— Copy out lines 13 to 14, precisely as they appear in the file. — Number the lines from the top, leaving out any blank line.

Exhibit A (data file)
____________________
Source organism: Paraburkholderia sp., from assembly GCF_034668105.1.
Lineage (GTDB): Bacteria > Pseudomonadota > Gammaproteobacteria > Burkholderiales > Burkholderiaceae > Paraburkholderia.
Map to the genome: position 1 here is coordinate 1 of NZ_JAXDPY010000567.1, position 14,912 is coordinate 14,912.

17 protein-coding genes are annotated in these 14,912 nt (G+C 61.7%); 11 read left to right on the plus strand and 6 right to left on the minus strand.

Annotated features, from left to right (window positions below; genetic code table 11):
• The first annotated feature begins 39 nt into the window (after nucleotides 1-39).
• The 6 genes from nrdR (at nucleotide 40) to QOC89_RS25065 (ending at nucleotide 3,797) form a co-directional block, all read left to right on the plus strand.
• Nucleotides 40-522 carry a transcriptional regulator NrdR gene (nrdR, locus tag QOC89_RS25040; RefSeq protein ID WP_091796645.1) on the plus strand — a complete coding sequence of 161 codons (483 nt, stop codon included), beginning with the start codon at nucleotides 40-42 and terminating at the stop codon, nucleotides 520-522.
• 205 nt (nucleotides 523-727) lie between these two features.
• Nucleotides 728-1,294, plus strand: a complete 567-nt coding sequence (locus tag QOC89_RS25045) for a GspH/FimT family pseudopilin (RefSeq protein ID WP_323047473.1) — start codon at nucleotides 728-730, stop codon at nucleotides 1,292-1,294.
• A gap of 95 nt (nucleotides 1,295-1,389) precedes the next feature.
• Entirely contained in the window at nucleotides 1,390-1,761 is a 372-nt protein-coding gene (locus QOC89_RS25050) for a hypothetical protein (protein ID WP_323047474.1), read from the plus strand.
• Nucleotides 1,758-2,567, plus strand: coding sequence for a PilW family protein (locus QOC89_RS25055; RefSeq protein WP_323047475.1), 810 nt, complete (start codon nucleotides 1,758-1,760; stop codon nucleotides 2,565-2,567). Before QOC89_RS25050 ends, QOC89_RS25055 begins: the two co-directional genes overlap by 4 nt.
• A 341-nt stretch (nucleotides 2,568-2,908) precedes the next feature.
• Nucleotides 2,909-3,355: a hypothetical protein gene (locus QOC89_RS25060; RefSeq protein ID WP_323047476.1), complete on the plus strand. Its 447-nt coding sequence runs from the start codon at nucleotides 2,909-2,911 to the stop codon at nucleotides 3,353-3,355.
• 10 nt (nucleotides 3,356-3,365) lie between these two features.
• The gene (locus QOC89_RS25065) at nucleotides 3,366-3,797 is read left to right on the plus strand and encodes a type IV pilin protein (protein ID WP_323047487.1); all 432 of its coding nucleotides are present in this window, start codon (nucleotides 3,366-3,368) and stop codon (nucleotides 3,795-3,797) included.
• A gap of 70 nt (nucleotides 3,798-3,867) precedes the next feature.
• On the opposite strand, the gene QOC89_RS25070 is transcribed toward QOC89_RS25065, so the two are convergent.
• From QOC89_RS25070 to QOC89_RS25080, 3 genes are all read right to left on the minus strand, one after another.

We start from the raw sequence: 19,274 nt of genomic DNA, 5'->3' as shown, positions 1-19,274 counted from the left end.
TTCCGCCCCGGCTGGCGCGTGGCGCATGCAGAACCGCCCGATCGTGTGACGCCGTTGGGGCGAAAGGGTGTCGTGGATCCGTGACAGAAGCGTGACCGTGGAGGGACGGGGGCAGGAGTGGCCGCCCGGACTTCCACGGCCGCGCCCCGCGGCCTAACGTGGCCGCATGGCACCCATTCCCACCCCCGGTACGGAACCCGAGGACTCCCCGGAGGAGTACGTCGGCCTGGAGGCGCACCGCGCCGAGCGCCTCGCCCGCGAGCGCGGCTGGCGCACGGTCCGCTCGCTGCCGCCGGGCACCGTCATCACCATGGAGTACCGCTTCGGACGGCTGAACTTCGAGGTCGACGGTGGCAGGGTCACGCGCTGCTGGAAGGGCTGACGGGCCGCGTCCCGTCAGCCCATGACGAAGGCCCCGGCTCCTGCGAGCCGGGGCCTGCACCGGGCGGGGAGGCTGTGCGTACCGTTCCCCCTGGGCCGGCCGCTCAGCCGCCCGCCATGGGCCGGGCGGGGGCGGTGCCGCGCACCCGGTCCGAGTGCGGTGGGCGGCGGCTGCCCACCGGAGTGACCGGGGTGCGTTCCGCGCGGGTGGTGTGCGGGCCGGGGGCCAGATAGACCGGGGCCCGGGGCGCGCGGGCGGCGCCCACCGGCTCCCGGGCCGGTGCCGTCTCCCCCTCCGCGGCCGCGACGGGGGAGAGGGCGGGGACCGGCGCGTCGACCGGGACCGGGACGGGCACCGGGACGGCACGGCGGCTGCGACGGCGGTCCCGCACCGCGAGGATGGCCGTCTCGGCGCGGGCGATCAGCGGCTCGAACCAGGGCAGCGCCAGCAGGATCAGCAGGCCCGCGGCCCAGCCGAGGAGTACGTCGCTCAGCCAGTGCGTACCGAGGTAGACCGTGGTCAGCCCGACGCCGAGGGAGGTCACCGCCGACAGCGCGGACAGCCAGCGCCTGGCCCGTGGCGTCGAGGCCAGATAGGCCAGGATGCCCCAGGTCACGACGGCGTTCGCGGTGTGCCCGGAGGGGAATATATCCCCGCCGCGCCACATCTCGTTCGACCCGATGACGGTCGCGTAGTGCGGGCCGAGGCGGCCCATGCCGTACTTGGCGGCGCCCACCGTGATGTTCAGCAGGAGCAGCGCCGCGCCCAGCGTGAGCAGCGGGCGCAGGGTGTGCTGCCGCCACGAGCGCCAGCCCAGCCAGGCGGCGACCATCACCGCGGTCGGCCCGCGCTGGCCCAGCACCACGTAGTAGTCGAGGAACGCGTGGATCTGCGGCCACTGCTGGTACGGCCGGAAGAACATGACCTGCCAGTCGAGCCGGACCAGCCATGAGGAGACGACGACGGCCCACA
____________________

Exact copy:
• Nucleotides 1,758-2,567, plus strand: coding sequence for a PilW family protein (locus QOC89_RS25055; RefSeq protein WP_323047475.1), 810 nt, complete (start codon nucleotides 1,758-1,760; stop codon nucleotides 2,565-2,567). Before QOC89_RS25050 ends, QOC89_RS25055 begins: the two co-directional genes overlap by 4 nt.
• A 341-nt stretch (nucleotides 2,568-2,908) precedes the next feature.